The British Army gets involved

The British Army gets involved

British Army Then, in August 1969, the Battle of the Bogside, a massive riot that developed after the RUC attacked Nationalist protesters, took place in Derry. Their protest had begun after a Unionist group called the Apprentice Boys led a parade through Derry to celebrate the protestant victory in the 1689 Siege of Derry (which gives you an idea of how far back these tensions go!) The Battle of the Bogside sparked riots in other cities in Northern Ireland in August 1968. In response to the riots, Unionist groups started to set fire to Nationalist people’s homes.

Crucially, The British Army was called out to stop the violence, and they shot 8 people dead and wounded over 100 more. The British Army’s presence on the streets marked an important turning point. Nothing says ‘occupation’ like an army on the streets, and Catholic communities were angered by this heavy-handed approach. Following the August riots, the Army remained on the streets of Northern Ireland’s cities. The British Government argued that their role was simply to keep peace and even to protect Catholics from Unionist violence. Initially some Catholic communities supported the initiative, believing they would be offered protection. Unionists, on the other hand, thought that the British Government was being soft on Nationalist groups, and believed they should be punished for the trouble they were causing.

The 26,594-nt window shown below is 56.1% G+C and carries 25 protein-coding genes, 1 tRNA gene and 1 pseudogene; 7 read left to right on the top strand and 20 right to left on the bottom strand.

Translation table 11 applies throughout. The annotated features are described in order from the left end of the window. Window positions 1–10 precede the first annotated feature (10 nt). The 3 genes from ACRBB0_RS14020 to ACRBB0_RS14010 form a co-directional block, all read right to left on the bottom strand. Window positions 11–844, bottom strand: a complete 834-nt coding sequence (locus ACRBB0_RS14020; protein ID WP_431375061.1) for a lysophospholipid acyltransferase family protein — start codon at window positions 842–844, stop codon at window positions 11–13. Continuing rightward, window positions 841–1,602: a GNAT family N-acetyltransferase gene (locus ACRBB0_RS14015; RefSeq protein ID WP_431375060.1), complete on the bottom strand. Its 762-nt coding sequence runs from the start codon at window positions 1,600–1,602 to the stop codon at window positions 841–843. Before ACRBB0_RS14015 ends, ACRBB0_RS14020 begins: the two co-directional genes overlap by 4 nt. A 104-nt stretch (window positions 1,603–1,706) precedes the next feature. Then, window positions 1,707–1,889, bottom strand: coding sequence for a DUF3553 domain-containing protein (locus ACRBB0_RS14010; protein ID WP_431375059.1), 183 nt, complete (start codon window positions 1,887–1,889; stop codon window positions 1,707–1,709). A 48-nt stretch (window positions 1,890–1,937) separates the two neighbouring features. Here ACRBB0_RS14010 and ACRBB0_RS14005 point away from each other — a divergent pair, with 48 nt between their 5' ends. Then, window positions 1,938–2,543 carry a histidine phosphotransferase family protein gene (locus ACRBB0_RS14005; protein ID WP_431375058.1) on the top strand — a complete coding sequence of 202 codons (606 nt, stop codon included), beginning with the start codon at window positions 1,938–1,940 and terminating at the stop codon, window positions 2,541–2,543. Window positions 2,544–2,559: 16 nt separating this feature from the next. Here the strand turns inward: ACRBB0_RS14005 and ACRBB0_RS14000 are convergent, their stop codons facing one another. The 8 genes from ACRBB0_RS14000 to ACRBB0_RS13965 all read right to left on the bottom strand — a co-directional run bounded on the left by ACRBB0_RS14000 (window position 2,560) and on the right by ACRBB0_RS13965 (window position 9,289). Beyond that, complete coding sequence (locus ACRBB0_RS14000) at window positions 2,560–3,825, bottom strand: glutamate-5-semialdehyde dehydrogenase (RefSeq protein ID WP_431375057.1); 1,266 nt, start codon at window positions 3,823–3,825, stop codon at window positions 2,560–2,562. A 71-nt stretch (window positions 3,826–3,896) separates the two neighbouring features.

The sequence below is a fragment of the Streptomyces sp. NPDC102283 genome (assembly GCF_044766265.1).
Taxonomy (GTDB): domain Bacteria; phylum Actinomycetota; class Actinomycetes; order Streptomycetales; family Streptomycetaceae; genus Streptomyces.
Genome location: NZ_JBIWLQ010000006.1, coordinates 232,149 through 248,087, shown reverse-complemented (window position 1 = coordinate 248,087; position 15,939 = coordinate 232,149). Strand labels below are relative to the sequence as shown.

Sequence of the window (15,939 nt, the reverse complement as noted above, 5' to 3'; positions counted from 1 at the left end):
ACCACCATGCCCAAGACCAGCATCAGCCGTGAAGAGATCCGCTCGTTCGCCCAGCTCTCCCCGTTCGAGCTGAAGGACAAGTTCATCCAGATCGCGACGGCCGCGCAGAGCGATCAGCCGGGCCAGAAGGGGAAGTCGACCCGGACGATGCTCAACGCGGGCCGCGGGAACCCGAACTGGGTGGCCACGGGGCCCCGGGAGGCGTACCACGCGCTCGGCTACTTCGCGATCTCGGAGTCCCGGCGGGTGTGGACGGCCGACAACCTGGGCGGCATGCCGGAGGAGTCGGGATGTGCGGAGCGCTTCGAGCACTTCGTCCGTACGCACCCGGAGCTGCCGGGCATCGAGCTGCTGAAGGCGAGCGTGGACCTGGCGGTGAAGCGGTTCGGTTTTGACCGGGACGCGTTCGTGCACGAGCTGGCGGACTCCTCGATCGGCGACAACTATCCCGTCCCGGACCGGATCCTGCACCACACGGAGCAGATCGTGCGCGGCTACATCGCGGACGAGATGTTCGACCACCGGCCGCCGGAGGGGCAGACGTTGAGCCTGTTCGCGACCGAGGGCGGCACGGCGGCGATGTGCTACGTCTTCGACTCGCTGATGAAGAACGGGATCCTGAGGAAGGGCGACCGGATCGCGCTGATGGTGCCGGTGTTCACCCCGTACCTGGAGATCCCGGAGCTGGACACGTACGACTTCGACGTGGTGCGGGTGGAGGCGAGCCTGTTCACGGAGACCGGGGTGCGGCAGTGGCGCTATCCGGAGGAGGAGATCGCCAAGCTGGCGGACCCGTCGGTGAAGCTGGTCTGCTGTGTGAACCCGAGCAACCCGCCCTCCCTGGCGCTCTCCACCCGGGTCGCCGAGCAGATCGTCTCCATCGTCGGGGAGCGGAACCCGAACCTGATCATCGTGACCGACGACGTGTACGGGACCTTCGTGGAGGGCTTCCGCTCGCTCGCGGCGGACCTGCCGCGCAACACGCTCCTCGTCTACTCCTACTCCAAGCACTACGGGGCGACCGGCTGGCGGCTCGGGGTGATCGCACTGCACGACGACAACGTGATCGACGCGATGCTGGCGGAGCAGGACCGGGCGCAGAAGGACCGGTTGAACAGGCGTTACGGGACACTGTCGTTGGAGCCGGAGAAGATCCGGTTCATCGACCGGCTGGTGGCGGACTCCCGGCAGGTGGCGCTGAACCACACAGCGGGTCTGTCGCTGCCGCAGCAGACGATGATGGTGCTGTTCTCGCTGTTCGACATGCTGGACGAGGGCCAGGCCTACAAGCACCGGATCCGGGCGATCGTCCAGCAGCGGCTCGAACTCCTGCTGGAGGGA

However, these points of view had changed by 1970. Further riots took place after clashes between Nationalists and Unionists, and the Army used violence to stop the rioters. The Army became increasingly heavy-handed in dealing with Catholic communities. In July it implemented a curfew in the Falls Road area of Belfast to try and find Nationalist weapons. The Army came under attack during the curfew, and riots broke out. Five Catholics were killed during clashes with the Army. Events such as this led Unionists to become more supportive of the army, but turned Catholics against it.

Meanwhile, Nationalist and Unionist paramilitaries increasingly attacked and murdered one another. The Provisional IRA , a splinter group of the IRA who were more committed to using violence, started to carry out attacks on Unionists and the Army (over 100 British soldiers were killed by the Provisional IRA in 1972, and the group carried out over 1,000 different bombings). The British Government introduced internment, which allowed people to be imprisoned without trial, as it tried to crack down on the paramilitary groups. The thing is, it overwhelmingly targeted Nationalist groups, and also imprisoned people without having good evidence for their involvement in terrorism, all of which sparked further outrage in Catholic communities.

Bloody Sunday - History GCSE RevisionThe low point of the British Army’s presence on the streets was Bloody Sunday. On 30 January 1972, the Army shot 26 civil rights activists in Derry, none of whom were armed. Events like this made the British Government more unpopular than ever amongst the Catholic population, and simply helped to turn more and more people towards supporting or joining groups such as the Provisional IRA.